Before Frankel came Teofilo

The trailblazer of the Galileo-Danehill nick was prevented from racing at three but continues to build on solid foundations in his stallion career

One of breeding’s most celebrated partnerships – that of the extraordinary Galileo with daughters of Danehill – now has no fewer than 266 foals of racing age and as many as 42 of them (an impressive 16%) have enjoyed stakes success. The nick’s most famous flagbearer, Frankel, continues to hog the headlines with his impressive total of ten Group winners from a first crop of around 110, while Highland Reel, Idaho, Deauville, Venice Beach and the promising Gustav Klimt continue to advertise the nick’s virtues on the racecourse. But spare a thought for Teofilo, the colt who set the ball rolling by becoming the champion two-year-old of 2006.

Teofilo could be credited with having provided the template which has provided Coolmore with so many notable winners by Galileo. With his dam Speirbhean being a Listed winner over a mile, with a sprinter as her sire, she brought plenty of pace to the partnership. This enabled Teofilo to show far more speed and precocity than Galileo had done, the bare facts being that he made a winning debut as early as July 8 and remained unbeaten in five starts, including the National and Dewhurst Stakes.

Teofilo was unable to continue his career as a three-year-old, leaving us unsure as to how far he would have stayed. There is enough evidence that Teofilo would certainly have stayed a mile and a quarter, and probably a mile and a half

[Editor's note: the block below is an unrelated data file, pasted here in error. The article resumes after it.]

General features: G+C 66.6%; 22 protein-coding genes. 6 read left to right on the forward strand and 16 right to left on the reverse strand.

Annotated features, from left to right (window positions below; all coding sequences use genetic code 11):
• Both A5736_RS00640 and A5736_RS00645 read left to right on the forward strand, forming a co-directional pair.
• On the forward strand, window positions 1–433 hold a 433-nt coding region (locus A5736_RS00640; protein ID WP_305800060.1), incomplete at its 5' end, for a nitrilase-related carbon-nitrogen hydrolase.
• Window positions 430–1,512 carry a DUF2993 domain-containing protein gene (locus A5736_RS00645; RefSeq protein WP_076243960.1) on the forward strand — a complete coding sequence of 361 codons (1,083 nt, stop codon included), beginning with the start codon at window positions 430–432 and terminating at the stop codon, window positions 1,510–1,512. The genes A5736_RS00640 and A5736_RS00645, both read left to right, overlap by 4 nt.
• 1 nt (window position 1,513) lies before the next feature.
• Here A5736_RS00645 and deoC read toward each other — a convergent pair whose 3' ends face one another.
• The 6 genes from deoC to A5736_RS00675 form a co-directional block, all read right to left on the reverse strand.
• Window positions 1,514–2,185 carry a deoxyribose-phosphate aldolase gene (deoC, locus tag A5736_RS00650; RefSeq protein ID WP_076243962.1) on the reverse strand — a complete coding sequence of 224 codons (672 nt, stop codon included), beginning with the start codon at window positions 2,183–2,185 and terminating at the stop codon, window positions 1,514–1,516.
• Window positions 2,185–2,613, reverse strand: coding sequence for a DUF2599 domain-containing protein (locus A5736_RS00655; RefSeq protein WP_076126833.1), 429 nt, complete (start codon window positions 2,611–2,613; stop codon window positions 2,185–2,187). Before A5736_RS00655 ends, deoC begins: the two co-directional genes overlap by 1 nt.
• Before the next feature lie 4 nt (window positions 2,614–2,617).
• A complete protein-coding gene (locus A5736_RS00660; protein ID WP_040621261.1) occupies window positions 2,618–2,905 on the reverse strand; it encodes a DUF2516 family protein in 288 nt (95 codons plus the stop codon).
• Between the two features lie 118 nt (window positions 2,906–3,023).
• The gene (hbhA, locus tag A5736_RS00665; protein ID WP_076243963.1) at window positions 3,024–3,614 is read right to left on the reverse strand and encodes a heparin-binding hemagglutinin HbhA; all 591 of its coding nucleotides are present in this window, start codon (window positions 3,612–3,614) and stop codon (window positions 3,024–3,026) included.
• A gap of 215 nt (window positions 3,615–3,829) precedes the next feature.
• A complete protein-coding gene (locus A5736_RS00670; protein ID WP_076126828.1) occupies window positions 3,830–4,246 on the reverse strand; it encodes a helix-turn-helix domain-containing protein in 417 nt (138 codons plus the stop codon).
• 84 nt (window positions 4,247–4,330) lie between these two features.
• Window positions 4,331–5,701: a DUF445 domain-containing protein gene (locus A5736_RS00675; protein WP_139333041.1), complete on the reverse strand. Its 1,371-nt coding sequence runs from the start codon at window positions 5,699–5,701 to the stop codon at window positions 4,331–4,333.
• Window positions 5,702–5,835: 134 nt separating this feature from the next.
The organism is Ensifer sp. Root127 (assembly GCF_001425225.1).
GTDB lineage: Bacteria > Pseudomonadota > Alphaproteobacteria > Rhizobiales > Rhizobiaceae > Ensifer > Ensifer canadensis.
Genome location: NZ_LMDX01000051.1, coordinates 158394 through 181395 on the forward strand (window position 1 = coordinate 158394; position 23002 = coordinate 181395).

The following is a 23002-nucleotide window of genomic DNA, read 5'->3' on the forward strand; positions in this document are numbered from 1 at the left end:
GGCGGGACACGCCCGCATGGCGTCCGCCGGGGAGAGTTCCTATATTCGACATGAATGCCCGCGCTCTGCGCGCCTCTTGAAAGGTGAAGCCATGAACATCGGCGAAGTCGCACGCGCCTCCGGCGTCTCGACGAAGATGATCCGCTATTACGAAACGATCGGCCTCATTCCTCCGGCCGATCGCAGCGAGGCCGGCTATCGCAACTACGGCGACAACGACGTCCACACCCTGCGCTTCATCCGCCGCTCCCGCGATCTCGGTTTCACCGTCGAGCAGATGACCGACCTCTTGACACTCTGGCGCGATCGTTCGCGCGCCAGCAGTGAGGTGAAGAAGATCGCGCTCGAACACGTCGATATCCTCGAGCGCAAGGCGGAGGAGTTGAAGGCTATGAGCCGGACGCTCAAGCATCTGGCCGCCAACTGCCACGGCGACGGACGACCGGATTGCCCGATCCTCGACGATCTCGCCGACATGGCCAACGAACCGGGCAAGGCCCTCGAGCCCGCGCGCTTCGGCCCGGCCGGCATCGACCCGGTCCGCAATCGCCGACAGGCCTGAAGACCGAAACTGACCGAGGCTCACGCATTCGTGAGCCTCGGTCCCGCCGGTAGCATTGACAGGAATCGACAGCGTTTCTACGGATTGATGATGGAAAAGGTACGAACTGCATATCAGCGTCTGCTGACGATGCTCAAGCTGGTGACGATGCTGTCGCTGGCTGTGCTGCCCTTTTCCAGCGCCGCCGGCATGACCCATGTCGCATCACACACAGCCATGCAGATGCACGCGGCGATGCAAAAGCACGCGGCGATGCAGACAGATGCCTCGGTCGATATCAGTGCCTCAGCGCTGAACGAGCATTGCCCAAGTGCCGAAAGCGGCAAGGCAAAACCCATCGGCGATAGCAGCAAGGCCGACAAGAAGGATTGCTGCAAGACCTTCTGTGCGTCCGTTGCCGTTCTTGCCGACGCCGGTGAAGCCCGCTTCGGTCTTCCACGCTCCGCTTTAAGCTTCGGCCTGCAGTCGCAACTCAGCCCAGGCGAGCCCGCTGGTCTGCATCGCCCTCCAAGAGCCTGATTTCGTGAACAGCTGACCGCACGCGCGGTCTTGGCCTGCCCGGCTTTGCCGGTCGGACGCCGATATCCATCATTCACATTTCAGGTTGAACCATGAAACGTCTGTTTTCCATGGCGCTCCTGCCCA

Sadly, Teofilo was unable to continue his career as a three-year-old, leaving us unsure as to how far he would have stayed. There is now enough evidence concerning the Galileo-Danehill cross to be confident that Teofilo would certainly have stayed a mile and a quarter, and probably a mile and a half. This is supported by his record as a stallion, which features winners of the Irish Derby, Yorkshire Oaks, Prix du Cadran and the Irish St Leger. There’s also Permian, who went so close to landing the Grand Prix de Paris after his victories in the Dante Stakes and the King Edward VII Stakes. Tragically, this talented three-year-old was fatally injured in the Secretariat Stakes at Arlington in August.

Teofilo’s stallion career hasn’t all been about stamina, though. The durable Flight Risk won the Group 3 Ballycorus Stakes over seven furlongs as a six-year-old this year. Teofilo is scheduled to stand the 2017 Australian season at a fee of AUS$44,000, having resumed his shuttle career in 2016, This resumption reflected the successes of such as the New Zealand-bred Kermadec (now also part of Darley’s Australian stallion roster) and Palentino, both of whom were dual Group 1 winners over a mile as mature horses. However, the distinction of being Teofilo’s fastest and most precocious son arguably belongs to Havana Gold.